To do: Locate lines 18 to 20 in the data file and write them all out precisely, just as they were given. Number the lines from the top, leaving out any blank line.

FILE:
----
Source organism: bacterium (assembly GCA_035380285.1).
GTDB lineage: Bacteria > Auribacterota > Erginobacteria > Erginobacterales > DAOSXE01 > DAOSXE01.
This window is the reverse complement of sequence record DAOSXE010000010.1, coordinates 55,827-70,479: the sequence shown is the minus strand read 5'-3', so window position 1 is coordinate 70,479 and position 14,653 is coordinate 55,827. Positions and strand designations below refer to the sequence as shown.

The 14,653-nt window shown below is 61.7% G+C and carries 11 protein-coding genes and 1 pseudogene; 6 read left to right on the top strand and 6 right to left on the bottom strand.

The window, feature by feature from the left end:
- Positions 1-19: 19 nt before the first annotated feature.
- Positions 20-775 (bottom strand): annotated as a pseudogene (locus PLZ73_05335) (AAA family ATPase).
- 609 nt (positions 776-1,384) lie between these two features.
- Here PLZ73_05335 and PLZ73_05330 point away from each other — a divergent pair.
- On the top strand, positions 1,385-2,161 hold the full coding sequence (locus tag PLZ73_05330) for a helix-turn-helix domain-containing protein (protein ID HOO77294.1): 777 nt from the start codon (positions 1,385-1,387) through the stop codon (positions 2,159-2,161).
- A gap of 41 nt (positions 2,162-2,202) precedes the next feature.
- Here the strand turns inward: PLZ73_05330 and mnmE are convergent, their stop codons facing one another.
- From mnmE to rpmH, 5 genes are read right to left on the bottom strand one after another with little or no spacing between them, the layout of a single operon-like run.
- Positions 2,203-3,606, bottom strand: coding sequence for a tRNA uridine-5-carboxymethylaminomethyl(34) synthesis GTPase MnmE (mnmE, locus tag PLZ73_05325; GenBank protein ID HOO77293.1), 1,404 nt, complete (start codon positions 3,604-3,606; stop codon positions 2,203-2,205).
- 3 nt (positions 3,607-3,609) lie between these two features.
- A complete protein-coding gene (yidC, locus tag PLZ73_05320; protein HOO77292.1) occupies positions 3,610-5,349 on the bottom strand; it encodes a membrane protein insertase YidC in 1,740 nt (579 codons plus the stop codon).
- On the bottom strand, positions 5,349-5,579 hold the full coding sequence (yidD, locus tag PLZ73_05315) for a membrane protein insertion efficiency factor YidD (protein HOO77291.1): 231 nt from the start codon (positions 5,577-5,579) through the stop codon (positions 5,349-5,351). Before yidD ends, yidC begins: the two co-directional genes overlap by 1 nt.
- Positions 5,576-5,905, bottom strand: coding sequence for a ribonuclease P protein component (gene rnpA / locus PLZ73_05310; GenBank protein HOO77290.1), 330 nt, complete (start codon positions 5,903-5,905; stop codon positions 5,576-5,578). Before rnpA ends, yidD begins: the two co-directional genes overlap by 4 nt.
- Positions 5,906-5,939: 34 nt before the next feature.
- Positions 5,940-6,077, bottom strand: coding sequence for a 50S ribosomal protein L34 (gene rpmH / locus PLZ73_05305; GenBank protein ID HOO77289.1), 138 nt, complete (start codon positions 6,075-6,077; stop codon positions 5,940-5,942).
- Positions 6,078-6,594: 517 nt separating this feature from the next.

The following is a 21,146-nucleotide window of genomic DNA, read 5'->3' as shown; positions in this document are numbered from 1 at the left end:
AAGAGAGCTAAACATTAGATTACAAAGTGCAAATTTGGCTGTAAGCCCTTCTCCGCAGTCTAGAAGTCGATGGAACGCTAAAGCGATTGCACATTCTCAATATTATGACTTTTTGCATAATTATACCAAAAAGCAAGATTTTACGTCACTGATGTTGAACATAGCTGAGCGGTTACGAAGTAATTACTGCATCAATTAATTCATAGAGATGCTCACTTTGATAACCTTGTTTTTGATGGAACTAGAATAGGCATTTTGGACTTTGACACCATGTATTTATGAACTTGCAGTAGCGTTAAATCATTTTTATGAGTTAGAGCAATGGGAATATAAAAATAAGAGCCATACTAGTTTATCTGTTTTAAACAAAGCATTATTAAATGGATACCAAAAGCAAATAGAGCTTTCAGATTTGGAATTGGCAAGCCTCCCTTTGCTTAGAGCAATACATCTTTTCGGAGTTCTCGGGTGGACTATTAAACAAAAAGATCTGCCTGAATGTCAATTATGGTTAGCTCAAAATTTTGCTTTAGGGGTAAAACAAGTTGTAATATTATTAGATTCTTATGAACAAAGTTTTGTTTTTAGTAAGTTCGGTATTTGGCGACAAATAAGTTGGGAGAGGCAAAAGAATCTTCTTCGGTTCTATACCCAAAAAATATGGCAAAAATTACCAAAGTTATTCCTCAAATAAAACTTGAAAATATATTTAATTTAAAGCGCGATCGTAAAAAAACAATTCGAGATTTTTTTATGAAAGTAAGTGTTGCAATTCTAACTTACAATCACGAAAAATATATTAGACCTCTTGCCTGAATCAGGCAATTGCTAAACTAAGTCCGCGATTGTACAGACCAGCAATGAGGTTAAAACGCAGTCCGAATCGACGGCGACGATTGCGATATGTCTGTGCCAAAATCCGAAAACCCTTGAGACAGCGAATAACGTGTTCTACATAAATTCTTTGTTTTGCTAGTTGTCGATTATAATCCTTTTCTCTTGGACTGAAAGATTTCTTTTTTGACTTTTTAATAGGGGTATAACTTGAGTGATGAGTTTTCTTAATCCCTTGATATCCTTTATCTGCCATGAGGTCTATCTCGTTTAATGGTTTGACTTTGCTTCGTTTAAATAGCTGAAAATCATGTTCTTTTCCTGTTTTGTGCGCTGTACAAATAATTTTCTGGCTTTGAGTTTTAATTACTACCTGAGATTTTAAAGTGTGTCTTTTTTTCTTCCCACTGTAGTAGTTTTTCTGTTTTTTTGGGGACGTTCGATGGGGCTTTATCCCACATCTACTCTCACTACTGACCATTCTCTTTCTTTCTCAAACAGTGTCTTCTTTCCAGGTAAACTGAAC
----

- Positions 5,576-5,905, bottom strand: coding sequence for a ribonuclease P protein component (gene rnpA / locus PLZ73_05310; GenBank protein HOO77290.1), 330 nt, complete (start codon positions 5,903-5,905; stop codon positions 5,576-5,578). Before rnpA ends, yidD begins: the two co-directional genes overlap by 4 nt.
- Positions 5,906-5,939: 34 nt before the next feature.
- Positions 5,940-6,077, bottom strand: coding sequence for a 50S ribosomal protein L34 (gene rpmH / locus PLZ73_05305; GenBank protein ID HOO77289.1), 138 nt, complete (start codon positions 6,075-6,077; stop codon positions 5,940-5,942).